One of the harshest critics of the direction of the proposed Holocaust Memorial Centre for the victims of Babi Yar is Vladimir Vyatrovich, director of Ukraine’s Institute for National Memory. He is angry that Ukrainian nationalists are painted primarily as collaborators with the Germans, and frequently cites a case of a member of the local policeman in Kiev who saved a Jewish boy and was himself shot by the Germans.

It may well be true, but it is probably the only case of its kind; far more prevalent, as World Jewish Congress director Robert Singer explained in a tough address at Thursday night’s memorial ceremony, were “those who looked the other way. Too many ordinary people watched as their Jewish neighbours were taken away and pretended that they didn’t see. Since World War II, Germany has taken responsibility for its crimes. Since 1945, it is hard to find a more responsible country than Germany. And it is long past time that all countries involved, not just Ukraine, take responsibility for their actions during that dark time”. Meanwhile, Vyatrovich has been appointed by the Ukrainian government to serve with the coalition putting together the Holocaust Memorial Centre, so many rows lie ahead.

A ditch marks the crime scene of the massacre
A ditch marks the crime scene of the massacre

Speaking at the launch of the centre, Natan Sharansky recalled the repeated attempts by the Soviet Union to erase the memory of Babi Yar. He said: “I was born in Stalino, later called Donetsk. I spent my entire childhood in the region of Stalino, Make’evka, Gorlovka, Artemovsk – places where dozens of thousands of Jews were killed just a few years before my birth. Thousands of people were thrown to die in the abandoned mine near which we used to play as kids. In Artemovsk, thousands were walled up alive in the mine tunnels. And we lived near these places, played there a game of Red and White army – fascists against Red Army soldiers. We knew nothing about this. Later, in the 70s and 80s, we were often arrested and spent several hours in preventive detention on September 29, so that we would not be able to go to Babi Yar on that day. Those were the efforts of the Soviet government to wipe this day from our memory”.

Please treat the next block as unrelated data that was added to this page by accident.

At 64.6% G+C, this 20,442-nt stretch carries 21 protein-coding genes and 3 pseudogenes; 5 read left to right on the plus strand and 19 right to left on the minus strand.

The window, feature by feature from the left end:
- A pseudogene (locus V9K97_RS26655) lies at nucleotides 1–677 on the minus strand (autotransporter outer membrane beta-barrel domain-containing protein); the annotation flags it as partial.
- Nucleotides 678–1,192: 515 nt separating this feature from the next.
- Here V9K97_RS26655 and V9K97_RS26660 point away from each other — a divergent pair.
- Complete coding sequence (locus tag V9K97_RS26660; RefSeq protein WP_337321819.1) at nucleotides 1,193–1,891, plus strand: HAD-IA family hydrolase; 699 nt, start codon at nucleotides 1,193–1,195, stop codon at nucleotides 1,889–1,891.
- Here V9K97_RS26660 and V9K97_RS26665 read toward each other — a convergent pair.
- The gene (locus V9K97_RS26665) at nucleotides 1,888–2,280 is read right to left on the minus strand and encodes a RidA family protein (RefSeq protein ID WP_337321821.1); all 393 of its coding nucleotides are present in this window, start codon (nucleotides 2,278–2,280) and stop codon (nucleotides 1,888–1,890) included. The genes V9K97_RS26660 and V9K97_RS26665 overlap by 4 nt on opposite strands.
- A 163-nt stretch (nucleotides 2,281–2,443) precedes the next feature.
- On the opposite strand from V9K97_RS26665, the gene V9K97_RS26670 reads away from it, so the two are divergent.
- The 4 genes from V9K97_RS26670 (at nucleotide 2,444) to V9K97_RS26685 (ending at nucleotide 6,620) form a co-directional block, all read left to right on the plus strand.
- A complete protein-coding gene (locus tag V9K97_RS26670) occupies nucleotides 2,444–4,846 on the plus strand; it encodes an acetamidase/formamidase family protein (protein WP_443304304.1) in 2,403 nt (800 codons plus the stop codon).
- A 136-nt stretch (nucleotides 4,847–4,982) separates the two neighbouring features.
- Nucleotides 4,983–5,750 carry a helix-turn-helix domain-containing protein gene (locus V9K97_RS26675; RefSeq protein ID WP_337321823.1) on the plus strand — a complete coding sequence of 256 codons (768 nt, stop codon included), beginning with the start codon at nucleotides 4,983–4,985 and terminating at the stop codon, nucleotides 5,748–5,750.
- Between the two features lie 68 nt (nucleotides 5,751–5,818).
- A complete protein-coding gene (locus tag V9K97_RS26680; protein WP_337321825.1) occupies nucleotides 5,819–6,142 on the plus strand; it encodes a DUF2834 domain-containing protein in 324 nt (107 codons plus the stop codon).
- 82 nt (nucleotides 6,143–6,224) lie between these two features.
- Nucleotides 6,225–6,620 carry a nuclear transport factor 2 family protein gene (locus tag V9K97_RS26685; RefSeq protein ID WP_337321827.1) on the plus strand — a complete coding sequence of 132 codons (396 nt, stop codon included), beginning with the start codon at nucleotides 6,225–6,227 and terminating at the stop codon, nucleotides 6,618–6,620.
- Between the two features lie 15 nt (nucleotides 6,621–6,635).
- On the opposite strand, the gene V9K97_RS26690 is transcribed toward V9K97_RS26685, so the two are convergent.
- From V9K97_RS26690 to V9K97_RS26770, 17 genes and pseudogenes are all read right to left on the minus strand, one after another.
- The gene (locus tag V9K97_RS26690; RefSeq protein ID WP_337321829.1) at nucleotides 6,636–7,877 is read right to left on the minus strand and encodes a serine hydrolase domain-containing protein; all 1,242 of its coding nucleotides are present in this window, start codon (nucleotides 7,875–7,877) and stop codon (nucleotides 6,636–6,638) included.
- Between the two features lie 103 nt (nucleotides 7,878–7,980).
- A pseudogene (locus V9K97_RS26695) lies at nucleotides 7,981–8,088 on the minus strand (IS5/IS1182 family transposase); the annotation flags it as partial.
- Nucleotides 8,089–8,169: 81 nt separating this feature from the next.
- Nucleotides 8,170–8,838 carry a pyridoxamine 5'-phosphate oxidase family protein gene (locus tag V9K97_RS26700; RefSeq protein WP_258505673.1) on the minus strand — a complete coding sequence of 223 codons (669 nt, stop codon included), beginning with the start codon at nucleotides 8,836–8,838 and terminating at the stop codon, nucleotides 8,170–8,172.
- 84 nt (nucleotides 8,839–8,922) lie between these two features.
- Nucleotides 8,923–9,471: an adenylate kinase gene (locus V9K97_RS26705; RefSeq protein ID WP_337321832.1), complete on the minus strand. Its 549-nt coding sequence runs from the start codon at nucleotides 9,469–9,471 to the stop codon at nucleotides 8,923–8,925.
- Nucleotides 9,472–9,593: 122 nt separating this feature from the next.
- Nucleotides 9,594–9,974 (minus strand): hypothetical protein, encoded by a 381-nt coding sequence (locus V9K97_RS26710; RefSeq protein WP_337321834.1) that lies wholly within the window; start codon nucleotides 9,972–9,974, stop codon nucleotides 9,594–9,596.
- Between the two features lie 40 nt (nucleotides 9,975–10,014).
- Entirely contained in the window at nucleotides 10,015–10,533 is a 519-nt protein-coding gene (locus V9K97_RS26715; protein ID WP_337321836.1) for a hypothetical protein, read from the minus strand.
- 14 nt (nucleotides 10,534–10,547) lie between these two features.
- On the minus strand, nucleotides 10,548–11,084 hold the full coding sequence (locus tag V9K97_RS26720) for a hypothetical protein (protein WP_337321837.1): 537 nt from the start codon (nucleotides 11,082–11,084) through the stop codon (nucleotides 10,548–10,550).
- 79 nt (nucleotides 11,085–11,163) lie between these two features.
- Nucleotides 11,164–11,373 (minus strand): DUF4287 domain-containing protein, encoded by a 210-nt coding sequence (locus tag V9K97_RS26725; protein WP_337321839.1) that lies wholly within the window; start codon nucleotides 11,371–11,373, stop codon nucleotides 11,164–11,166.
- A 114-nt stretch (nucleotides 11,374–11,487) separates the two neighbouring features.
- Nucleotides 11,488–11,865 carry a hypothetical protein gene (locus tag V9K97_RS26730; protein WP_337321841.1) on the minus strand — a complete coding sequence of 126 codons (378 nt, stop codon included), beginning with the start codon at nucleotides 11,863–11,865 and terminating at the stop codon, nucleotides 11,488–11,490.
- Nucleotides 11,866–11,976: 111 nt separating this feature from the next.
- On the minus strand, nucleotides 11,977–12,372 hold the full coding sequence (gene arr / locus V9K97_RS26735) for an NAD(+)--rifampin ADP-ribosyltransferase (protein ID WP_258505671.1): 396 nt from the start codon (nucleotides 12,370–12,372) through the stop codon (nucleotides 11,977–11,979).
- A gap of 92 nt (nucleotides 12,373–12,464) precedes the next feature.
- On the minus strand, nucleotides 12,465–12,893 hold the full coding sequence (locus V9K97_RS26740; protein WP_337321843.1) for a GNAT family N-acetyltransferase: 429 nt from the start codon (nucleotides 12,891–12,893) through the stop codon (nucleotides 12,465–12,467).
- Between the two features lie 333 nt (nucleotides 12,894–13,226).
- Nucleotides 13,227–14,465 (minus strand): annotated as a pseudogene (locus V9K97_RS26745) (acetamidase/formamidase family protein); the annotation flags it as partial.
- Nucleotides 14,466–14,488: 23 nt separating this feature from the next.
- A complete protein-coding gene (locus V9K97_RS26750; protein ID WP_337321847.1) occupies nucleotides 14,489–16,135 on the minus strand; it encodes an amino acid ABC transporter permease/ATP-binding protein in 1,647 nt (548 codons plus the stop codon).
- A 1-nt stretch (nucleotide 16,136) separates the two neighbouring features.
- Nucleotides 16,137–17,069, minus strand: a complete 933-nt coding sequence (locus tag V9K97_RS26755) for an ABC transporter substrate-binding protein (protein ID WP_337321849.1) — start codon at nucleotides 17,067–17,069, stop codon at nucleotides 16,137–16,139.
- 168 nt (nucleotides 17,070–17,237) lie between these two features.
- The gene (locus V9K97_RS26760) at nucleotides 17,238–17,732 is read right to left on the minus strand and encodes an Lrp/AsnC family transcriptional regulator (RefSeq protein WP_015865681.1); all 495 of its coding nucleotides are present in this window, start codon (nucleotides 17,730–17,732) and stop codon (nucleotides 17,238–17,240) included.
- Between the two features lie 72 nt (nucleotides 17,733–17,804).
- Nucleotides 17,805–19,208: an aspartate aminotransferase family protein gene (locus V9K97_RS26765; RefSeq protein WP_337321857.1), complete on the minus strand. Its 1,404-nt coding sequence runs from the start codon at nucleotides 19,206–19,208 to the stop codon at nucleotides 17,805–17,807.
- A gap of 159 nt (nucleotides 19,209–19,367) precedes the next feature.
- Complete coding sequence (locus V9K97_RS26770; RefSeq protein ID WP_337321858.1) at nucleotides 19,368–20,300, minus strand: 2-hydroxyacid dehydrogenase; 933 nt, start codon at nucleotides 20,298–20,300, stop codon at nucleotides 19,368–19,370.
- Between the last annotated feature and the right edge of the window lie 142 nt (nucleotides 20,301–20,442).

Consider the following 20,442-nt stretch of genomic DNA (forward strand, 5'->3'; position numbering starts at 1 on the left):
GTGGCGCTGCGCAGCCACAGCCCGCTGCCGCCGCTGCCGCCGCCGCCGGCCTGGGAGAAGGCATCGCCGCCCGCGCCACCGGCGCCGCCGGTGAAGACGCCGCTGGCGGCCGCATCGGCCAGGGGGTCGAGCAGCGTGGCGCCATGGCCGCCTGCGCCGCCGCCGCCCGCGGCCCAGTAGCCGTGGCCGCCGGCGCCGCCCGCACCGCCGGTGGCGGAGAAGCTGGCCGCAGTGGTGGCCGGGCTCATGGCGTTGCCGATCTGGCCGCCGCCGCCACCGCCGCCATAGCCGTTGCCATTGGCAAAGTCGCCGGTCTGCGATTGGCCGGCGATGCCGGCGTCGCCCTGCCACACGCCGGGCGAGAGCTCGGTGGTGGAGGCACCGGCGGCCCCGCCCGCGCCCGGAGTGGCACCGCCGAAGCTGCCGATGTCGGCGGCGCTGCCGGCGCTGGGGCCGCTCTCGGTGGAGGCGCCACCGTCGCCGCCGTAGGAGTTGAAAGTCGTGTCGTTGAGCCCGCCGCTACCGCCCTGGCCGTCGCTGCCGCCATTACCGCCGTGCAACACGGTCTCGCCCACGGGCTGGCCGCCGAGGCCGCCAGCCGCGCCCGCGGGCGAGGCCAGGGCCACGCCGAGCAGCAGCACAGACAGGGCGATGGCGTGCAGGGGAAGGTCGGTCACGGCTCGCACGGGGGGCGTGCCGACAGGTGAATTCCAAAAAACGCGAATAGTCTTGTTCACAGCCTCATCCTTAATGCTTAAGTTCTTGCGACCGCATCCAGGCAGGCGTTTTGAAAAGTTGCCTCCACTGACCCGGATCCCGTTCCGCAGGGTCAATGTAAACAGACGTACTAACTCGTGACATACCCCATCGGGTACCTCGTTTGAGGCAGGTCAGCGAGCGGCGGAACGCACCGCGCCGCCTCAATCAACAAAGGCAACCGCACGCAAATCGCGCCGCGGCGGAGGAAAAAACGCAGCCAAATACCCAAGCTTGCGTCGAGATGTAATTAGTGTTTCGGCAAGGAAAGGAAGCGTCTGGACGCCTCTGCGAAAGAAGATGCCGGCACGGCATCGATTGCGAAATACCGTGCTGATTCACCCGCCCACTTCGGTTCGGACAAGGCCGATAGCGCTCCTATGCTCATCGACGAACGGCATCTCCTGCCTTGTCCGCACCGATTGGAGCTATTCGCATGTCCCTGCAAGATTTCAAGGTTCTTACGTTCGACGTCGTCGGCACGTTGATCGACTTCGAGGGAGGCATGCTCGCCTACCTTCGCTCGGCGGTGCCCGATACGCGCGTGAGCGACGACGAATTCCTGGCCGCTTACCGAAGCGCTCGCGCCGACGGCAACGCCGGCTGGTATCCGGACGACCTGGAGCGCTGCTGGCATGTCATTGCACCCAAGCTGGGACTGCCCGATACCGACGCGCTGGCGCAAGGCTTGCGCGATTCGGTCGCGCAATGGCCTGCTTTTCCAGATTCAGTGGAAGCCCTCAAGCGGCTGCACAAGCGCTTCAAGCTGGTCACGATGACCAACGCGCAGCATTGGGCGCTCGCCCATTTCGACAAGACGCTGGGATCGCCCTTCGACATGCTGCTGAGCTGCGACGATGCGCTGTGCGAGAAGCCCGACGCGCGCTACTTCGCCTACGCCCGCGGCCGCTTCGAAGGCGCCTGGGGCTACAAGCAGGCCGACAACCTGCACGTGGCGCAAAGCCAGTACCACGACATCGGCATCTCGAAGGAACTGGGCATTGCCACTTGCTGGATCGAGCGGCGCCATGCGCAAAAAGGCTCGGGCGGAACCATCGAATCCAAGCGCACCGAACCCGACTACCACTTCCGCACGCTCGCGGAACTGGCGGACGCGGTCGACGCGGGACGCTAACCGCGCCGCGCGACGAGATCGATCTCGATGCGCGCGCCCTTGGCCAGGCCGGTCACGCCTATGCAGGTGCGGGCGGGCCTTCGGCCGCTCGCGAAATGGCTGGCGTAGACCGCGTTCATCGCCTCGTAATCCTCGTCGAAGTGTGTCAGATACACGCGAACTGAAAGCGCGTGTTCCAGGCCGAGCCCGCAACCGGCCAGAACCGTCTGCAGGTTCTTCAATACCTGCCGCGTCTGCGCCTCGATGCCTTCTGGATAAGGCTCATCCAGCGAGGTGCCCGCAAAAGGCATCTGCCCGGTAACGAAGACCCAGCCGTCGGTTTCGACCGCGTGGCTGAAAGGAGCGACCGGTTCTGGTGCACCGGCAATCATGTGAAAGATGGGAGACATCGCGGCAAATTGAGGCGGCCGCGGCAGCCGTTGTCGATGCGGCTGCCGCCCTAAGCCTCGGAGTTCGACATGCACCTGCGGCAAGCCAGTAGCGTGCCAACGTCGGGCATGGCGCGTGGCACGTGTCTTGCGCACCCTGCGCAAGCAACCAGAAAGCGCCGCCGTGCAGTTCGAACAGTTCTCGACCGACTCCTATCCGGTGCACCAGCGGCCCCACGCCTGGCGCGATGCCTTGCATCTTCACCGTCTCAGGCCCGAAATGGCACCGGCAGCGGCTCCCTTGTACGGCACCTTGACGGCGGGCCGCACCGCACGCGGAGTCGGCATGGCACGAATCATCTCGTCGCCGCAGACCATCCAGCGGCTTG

Sharansky paid tribute to Klitschko, the Kiev mayor, and the Jewish philanthropists who have funded the project, for the initiative, saying: “They are totally right in their decision that for the bright future of the relations between our nations and to prevent such tragedies in the future, this centre is extremely important, not only as a memorial and scientific and educational centre, but as a basis for our new co-operation for a better world.”

Amid all the ceremonial glitz and the smooth speeches, it was sometimes hard to remember the thousands of Jews murdered in two long and bloody days in September 1941.

But Penny Pritzker, the US secretary of commerce, had a personal stake in Babi Yar. One hundred and thirty-five years ago, she said, her then 10-year-old great grandfather had fled Ukraine with his family for America. And had he not, she said, “my family’s remains might be in this ravine, too”.

And as it happens, my grandfather left Kiev at around the same time.

And through it all, I could not help wondering whether any of my extended family had ended their lives at Babi Yar, each one, as Pritzker said, with a name, a face, and a story.

I will never know.